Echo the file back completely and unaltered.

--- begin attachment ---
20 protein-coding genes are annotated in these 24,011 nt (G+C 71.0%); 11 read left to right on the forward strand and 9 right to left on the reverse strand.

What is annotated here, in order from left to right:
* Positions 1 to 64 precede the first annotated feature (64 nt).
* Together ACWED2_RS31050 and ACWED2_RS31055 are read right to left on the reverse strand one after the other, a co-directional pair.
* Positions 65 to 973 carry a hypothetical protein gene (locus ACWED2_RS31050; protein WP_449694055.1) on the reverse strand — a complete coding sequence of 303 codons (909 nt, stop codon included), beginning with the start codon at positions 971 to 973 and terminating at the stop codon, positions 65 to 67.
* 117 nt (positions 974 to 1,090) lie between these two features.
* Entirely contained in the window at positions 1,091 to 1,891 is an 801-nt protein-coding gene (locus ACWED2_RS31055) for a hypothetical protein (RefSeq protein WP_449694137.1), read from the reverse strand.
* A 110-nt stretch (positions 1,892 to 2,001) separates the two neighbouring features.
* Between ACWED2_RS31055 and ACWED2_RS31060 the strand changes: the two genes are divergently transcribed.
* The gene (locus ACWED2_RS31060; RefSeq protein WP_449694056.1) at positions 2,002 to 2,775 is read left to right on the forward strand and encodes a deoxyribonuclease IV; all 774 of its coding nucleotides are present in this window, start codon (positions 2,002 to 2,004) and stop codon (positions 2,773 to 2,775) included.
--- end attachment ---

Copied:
20 protein-coding genes are annotated in these 24,011 nt (G+C 71.0%); 11 read left to right on the forward strand and 9 right to left on the reverse strand.

What is annotated here, in order from left to right:
* Positions 1 to 64 precede the first annotated feature (64 nt).
* Together ACWED2_RS31050 and ACWED2_RS31055 are read right to left on the reverse strand one after the other, a co-directional pair.
* Positions 65 to 973 carry a hypothetical protein gene (locus ACWED2_RS31050; protein WP_449694055.1) on the reverse strand — a complete coding sequence of 303 codons (909 nt, stop codon included), beginning with the start codon at positions 971 to 973 and terminating at the stop codon, positions 65 to 67.
* 117 nt (positions 974 to 1,090) lie between these two features.
* Entirely contained in the window at positions 1,091 to 1,891 is an 801-nt protein-coding gene (locus ACWED2_RS31055) for a hypothetical protein (RefSeq protein WP_449694137.1), read from the reverse strand.
* A 110-nt stretch (positions 1,892 to 2,001) separates the two neighbouring features.
* Between ACWED2_RS31055 and ACWED2_RS31060 the strand changes: the two genes are divergently transcribed.
* The gene (locus ACWED2_RS31060; RefSeq protein WP_449694056.1) at positions 2,002 to 2,775 is read left to right on the forward strand and encodes a deoxyribonuclease IV; all 774 of its coding nucleotides are present in this window, start codon (positions 2,002 to 2,004) and stop codon (positions 2,773 to 2,775) included.